Cori Supercomputer Now Fully Installed at Berkeley Lab

NERSC Users Beginning to Run Science Codes on New 30 Pflop/s System

Cori, the Cray XC40 system that is the latest addition to the National Energy Research Scientific Computing Center’s (NERSC) supercomputing repertoire, is now fully installed and ready to support scientific simulations and data-intensive workflows.

Over the summer Cori’s two phases, which together comprise more than 10,000 compute nodes featuring Intel Haswell and Xeon Phi Knights Landing (KNL) processors, were fully integrated into Berkeley Lab’s new Shyh Wang Hall, which opened just over a year ago. Construction of Shyh Wang Hall, one of the nation’s most energy-efficient supercomputer facilities, was financed by the University of California, with the utility infrastructure and computer systems provided by the U.S. Department of Energy.

NERSC users are now running a variety of science codes on the new supercomputer, which has a peak performance of 30 petaflop/s.

“Cori will provide a tremendous increase in supercomputing capability for our 6,000 users, and we worked closely with Cray and Intel to ensure that scientists could both run large-scale simulations and analyze very large datasets,“ said NERSC Director Sudip Dosanjh. “We are very focused on science, and we’re excited about the breakthroughs that Cori will enable.”

Cori was delivered in two phases. Cori Phase 1—also known as the Data Partition—was installed in late 2015 and comprises 12 cabinets and more than 1,600 Haswell compute nodes. It was customized to support data-intensive science and the analysis of large datasets through a combination of hardware and software configurations and queue policies. A NERSC innovation called Shifter, an open-source software tool based on Docker containers, is one such piece of software that enables users to more easily analyze datasets from experimental facilities at NERSC.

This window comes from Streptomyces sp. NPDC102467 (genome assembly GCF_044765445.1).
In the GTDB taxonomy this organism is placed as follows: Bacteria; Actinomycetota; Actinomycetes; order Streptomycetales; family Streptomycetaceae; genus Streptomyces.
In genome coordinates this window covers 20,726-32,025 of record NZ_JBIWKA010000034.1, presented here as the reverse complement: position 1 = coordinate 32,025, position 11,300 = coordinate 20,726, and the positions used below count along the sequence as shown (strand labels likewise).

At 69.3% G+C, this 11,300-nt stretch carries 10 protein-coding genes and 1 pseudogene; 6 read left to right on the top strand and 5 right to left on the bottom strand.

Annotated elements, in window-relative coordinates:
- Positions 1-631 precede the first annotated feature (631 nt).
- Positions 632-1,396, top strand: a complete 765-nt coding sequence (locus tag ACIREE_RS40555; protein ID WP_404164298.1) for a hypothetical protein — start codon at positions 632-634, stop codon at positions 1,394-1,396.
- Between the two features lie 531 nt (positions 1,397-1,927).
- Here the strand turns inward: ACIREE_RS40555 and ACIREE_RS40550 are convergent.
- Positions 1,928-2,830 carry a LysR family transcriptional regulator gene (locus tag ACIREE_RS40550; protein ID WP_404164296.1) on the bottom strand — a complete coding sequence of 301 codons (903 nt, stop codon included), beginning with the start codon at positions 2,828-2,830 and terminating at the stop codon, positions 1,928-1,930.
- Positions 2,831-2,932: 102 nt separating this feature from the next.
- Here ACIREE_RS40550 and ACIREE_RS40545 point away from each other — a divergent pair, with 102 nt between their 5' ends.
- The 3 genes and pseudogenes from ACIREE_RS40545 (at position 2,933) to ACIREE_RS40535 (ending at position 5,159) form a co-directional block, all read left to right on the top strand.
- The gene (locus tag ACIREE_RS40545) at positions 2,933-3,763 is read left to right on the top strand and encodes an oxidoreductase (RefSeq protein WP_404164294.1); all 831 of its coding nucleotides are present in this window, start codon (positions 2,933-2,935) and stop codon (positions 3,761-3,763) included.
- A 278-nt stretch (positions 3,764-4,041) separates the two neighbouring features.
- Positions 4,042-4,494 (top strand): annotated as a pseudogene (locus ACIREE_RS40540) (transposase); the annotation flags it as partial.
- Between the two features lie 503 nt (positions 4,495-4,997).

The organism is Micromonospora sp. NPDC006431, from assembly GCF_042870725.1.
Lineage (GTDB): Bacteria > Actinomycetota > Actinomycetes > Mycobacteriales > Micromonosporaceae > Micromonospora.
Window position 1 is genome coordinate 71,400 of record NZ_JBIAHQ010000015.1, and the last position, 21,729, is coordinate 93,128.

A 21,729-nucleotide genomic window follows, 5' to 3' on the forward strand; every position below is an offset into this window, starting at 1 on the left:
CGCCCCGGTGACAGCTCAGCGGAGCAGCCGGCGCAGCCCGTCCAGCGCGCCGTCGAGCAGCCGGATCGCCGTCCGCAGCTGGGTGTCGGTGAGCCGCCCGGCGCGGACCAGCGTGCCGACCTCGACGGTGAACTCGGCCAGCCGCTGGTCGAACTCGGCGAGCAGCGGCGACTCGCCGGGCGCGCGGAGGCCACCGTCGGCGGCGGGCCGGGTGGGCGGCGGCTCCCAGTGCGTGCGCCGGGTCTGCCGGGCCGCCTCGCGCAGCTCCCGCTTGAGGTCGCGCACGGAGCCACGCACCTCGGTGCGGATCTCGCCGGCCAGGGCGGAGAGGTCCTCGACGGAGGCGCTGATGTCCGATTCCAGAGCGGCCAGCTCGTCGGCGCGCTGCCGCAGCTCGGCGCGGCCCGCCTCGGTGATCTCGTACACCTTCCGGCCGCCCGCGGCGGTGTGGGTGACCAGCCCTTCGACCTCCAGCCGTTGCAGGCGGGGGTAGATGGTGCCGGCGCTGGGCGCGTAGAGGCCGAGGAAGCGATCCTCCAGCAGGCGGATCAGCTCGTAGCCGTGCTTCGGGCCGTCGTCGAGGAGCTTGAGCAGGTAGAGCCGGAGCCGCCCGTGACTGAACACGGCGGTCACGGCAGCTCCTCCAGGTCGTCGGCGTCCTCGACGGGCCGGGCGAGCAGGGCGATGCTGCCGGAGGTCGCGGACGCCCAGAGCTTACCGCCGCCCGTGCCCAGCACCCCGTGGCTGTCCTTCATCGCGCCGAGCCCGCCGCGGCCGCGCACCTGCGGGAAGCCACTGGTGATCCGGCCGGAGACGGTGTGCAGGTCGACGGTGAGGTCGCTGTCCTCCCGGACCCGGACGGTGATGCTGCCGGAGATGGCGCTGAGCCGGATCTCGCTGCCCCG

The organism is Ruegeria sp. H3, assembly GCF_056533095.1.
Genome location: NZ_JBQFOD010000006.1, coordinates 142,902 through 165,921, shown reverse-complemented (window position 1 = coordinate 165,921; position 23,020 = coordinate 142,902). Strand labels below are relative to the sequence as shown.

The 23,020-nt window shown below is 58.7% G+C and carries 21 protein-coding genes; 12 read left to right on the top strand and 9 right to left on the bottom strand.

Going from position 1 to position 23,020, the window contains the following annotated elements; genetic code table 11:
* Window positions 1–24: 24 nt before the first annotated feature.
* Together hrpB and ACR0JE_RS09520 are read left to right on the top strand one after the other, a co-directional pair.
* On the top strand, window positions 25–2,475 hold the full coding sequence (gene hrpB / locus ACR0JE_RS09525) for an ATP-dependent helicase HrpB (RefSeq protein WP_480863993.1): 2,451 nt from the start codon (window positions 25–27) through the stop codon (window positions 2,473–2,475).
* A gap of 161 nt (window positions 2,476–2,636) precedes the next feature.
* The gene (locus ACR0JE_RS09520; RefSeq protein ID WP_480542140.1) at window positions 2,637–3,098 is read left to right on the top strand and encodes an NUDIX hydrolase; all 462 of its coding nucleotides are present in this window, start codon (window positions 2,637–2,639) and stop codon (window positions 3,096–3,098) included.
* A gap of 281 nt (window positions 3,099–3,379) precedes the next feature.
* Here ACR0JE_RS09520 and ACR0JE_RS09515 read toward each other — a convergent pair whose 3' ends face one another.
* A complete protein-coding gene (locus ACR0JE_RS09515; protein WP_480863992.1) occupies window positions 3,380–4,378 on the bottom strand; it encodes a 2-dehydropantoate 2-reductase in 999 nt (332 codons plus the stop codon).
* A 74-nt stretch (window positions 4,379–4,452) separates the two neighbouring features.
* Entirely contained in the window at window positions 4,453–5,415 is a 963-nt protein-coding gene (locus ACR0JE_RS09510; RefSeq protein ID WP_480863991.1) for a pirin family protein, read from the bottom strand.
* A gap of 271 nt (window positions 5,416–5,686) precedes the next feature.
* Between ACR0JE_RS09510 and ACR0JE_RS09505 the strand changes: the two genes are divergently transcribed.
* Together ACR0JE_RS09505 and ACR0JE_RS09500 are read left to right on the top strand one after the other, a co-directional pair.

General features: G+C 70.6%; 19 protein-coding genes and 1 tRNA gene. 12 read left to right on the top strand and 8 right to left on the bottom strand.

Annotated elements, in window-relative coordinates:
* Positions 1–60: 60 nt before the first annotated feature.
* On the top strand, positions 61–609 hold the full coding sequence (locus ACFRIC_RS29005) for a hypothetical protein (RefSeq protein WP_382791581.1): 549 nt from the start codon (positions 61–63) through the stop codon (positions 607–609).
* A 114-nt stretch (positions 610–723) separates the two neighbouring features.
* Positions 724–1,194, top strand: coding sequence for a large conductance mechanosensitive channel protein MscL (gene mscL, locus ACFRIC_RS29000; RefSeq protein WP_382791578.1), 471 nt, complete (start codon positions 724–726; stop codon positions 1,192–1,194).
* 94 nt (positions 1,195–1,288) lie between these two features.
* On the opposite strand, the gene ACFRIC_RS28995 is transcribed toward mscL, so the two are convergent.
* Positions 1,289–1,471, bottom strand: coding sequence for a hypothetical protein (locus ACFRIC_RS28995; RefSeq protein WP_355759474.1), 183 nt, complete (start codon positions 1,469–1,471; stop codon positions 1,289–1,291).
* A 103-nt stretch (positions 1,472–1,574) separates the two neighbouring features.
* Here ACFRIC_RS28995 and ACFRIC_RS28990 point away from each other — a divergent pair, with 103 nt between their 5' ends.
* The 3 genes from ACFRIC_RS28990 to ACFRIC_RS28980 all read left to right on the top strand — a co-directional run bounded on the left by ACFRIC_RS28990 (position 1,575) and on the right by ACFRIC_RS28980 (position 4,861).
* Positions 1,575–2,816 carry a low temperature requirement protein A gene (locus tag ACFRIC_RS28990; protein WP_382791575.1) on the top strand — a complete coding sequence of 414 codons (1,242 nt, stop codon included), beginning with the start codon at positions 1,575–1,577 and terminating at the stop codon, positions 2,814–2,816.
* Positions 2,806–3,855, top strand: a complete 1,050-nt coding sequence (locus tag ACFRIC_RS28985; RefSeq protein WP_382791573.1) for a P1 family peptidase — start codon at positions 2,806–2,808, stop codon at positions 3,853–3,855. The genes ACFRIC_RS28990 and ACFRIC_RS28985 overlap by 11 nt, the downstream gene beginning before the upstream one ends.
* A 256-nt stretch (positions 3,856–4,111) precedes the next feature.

Cori Phase 2, installed in mid 2016, added another 52 cabinets and more than 9,300 KNL compute nodes, making Cori the largest supercomputing system for open science based on KNL processors. The two phases of Cori are integrated via the Cray Aries interconnect, which has a dragonfly network topology that provides scalable bandwidths without expensive external switches.

“Cori is an enormous system,” said Brian Austin, a member of NERSC’s Advanced Technologies Group who has been instrumental in the deployment of Cori. “What is really differentiating are the KNL processors, which have three distinctive features: very long vectors, high-bandwidth memory and the energy-efficient manycore architecture.”

More Storage, Better I/O

Beyond its size and speed, Cori incorporates a number of features intended to support the increasingly data-intensive workflows of NERSC’s users. For example, supercomputer users are always looking for more storage and better I/O performance. Toward this end, Cori features a Burst Buffer based on the Cray DataWarp technology. The Burst Buffer, a 1.5 PB layer of NVRAM storage that provides approximately 1.5 TB/sec of I/O bandwidth, sits between compute node memory and the Lustre parallel file system. It is designed to improve application I/O by handling spikes in I/O bandwidth requirements so that the parallel file system can be configured for capacity.

In addition, Cori’s Lustre scratch file system provides more than 700 GB/s of peak bandwidth and 30 PB of disk capacity, compared to about 150 GB/s and 7 PB on Edison, a Cray XC30 based on Intel Xeon Ivy Bridge processors. NERSC has also added software defined networking features to Cori to more efficiently move data in and out of the system, giving users end-to-end connectivity and bandwidth for real-time data analysis.